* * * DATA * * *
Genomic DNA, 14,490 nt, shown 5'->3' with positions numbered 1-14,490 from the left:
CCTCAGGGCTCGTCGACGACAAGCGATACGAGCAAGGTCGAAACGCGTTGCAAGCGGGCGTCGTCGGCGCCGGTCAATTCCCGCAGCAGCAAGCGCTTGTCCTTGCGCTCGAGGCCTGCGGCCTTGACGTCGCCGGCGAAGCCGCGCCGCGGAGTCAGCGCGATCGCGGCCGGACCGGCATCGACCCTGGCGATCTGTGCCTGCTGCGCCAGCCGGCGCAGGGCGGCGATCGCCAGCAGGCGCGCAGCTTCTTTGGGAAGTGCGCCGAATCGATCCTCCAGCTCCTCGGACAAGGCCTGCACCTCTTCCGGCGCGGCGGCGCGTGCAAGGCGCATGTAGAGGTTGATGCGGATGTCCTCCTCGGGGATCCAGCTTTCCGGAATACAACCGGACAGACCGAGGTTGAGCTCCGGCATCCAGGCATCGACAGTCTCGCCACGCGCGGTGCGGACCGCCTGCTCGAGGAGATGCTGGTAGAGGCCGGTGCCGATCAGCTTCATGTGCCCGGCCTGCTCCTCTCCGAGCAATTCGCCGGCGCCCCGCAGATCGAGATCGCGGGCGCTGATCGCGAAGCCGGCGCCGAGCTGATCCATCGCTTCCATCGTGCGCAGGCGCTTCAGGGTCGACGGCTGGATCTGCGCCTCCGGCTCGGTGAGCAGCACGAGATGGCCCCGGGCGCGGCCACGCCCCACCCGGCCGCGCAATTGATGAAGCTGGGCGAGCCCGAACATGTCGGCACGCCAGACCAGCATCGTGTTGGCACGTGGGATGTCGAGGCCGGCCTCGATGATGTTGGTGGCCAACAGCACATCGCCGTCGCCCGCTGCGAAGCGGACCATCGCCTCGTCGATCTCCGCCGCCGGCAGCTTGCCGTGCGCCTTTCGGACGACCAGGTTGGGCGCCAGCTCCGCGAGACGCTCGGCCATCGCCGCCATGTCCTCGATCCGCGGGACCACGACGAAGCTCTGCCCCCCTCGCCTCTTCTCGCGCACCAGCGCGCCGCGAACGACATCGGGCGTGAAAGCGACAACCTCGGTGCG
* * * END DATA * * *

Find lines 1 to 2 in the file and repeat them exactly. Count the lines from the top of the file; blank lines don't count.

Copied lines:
Genomic DNA, 14,490 nt, shown 5'->3' with positions numbered 1-14,490 from the left:
CCTCAGGGCTCGTCGACGACAAGCGATACGAGCAAGGTCGAAACGCGTTGCAAGCGGGCGTCGTCGGCGCCGGTCAATTCCCGCAGCAGCAAGCGCTTGTCCTTGCGCTCGAGGCCTGCGGCCTTGACGTCGCCGGCGAAGCCGCGCCGCGGAGTCAGCGCGATCGCGGCCGGACCGGCATCGACCCTGGCGATCTGTGCCTGCTGCGCCAGCCGGCGCAGGGCGGCGATCGCCAGCAGGCGCGCAGCTTCTTTGGGAAGTGCGCCGAATCGATCCTCCAGCTCCTCGGACAAGGCCTGCACCTCTTCCGGCGCGGCGGCGCGTGCAAGGCGCATGTAGAGGTTGATGCGGATGTCCTCCTCGGGGATCCAGCTTTCCGGAATACAACCGGACAGACCGAGGTTGAGCTCCGGCATCCAGGCATCGACAGTCTCGCCACGCGCGGTGCGGACCGCCTGCTCGAGGAGATGCTGGTAGAGGCCGGTGCCGATCAGCTTCATGTGCCCGGCCTGCTCCTCTCCGAGCAATTCGCCGGCGCCCCGCAGATCGAGATCGCGGGCGCTGATCGCGAAGCCGGCGCCGAGCTGATCCATCGCTTCCATCGTGCGCAGGCGCTTCAGGGTCGACGGCTGGATCTGCGCCTCCGGCTCGGTGAGCAGCACGAGATGGCCCCGGGCGCGGCCACGCCCCACCCGGCCGCGCAATTGATGAAGCTGGGCGAGCCCGAACATGTCGGCACGCCAGACCAGCATCGTGTTGGCACGTGGGATGTCGAGGCCGGCCTCGATGATGTTGGTGGCCAACAGCACATCGCCGTCGCCCGCTGCGAAGCGGACCATCGCCTCGTCGATCTCCGCCGCCGGCAGCTTGCCGTGCGCCTTTCGGACGACCAGGTTGGGCGCCAGCTCCGCGAGACGCTCGGCCATCGCCGCCATGTCCTCGATCCGCGGGACCACGACGAAGCTCTGCCCCCCTCGCCTCTTCTCGCGCACCAGCGCGCCGCGAACGACATCGGGCGTGAAAGCGACAACCTCGGTGCG